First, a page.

Firstly, it is a fallacy [though an often represented one] that the Catholic Church is in total opposition to divorce. There are circumstances under which the church will support a movement to divorce, particularly where it effects “certain legal rights, the care of children or the protection of inheritance” [CCC 2383] and/or the “departure of the other spouse” [Canons 1143-1146]. You are not banned from participation in the sacraments as a divorcee- even as the initiating party in a divorce. Those sacramental consequence fall upon divorced persons who later remarry, not every divorced person. Therefore, the prenuptial agreement is not necessarily a violation of church doctrine- it is the terms and circumstances of said prenuptial agreement that must be examined, not its mere existence.However prenuptial agreement is different in different states.

The general reasoning here can be seen as follows: within the doctrines of Catholicism, divorce is a civil mechanism of ‘necessary evil’ to provide an out for those Catholics who undertake marriage under false or impeding circumstances and later wish to escape that marriage and correct their deviation from the path of their spirituality.

So, does Catholicism support the idea of a prenuptial agreement in general?

There is a certain argument to be made for the vows of honour, love etc now included in the modern Catholic wedding ceremony to be seen as a pre-nuptial agreement of sorts- the only actual requirement to become married under the eyes of canonical law is the exchange of intention and consent [“I take you as my husband”/”I take you as my wife”] the rest of the promises made during the wedding ceremony are, as it were, the icing on the cake. The breaking of that ‘icing’ does not void the marriage as it does not void the consent exchanged- it merely voids the promises of love that were made. You certainly can make the argument that the agreement required among marrying Catholics to raise their children as Catholic [only recently dispensed with] was a pre-nuptial agreement. A pre-nuptial agreement, at its most simple, is merely a contract, and such contracts exist under canonical law.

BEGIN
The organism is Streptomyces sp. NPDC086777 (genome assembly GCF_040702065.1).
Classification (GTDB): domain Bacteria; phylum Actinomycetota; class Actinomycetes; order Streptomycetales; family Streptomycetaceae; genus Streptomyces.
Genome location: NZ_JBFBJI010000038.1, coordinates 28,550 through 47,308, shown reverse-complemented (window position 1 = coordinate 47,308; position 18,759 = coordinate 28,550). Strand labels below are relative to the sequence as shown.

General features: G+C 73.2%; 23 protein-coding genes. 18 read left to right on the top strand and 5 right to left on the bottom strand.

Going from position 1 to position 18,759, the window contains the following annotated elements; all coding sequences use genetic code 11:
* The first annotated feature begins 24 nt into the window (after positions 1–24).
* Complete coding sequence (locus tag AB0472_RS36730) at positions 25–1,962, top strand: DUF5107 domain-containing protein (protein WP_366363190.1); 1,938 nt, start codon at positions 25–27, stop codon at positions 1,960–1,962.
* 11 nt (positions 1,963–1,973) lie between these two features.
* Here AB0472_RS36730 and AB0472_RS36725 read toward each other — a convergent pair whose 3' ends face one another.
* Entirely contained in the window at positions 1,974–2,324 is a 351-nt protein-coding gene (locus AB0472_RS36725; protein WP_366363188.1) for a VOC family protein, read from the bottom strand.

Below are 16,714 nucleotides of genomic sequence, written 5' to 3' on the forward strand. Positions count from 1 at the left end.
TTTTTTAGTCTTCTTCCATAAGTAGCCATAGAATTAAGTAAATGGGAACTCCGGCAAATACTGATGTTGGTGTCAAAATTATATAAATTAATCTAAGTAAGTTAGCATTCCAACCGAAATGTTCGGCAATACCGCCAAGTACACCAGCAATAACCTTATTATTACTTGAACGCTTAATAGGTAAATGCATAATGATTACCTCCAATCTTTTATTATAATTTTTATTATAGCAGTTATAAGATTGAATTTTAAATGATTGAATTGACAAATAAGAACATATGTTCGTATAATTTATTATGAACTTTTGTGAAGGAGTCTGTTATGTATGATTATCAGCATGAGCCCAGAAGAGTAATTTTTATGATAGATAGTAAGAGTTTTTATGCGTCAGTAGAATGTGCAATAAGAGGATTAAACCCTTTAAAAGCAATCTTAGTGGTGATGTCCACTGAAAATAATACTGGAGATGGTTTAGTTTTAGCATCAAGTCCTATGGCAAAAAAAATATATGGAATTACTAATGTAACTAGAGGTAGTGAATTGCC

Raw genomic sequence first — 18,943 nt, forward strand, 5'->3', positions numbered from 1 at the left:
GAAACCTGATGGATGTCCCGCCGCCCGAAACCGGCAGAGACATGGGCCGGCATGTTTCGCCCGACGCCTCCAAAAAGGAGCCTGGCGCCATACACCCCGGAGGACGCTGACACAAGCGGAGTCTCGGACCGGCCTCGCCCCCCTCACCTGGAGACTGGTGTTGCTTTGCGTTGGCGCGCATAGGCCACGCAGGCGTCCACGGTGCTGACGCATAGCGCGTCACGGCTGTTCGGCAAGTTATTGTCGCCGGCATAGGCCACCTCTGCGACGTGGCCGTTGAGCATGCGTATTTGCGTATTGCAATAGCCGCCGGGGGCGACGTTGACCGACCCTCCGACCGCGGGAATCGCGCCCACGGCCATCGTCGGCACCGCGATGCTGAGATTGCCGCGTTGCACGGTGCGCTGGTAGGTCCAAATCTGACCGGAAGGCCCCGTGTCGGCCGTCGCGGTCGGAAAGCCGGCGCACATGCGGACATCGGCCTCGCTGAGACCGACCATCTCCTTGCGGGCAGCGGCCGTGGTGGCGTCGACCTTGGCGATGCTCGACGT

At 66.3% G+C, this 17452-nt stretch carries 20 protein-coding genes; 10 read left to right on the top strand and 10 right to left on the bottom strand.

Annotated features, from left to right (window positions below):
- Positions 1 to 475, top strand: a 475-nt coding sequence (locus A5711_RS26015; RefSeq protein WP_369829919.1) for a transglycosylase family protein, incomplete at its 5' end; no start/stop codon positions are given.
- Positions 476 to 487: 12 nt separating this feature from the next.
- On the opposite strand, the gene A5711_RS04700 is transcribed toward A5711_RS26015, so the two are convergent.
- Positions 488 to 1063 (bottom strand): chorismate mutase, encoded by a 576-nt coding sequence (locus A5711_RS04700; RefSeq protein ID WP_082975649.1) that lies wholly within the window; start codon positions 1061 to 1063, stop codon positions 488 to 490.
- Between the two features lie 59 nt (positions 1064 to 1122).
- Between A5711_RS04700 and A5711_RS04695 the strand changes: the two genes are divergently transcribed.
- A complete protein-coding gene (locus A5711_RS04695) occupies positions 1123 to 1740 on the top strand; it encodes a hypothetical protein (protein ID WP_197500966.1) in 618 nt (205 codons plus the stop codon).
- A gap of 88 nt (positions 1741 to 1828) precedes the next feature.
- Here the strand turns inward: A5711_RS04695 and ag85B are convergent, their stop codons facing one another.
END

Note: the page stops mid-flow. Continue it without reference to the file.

A Catholic look at pre-nuptial agreements

So, as a kind of a contract, a pre-nuptial agreement is not inherently un-Catholic?

Does this mean, then, that the morality of a pre-nuptial agreement, especially within the confines of the church, can be seen as the important thing- not what you label it? Many believe that to be so. Therefore, it’s not impossible to see that the pre-nuptial agreement itself is not the problem or in any violation of church law. Contracts between consenting parties that honour the laws of the church are not forbidden in Catholicism. It is the clauses contained within such contracts that may violate the teachings of the Church.

There is a more prosaic argument here too- an unwilling party cannot prevent a divorce. It is not impossible to imagine a pre-nuptial agreement undertaken and designed to protect against a violation of the teaching of Christ on such matters that would, in fact, serve as a discouragement to civil divorce and an encouragement in the marriage of two serving, devoted Catholics.

So, what should I do as a devoted Catholic?

In the end, it is best to remember the following facts:

  • That the matter of opposition to divorce and the Catholic Church is not a black and white issue.
  • That contracts and situations that can be re-defined as ‘prenuptial agreements’ are not foreign to or against the teachings of the church per se.
  • That, as with any contract under church law, it is the morality of a contract that is more important than the label applied to it.

With these points in mind, the creation of a prenuptial agreement honouring both your faith and protecting your presence in the civil space is not impossible, if undertaken with reference to church, morality and personal intention.…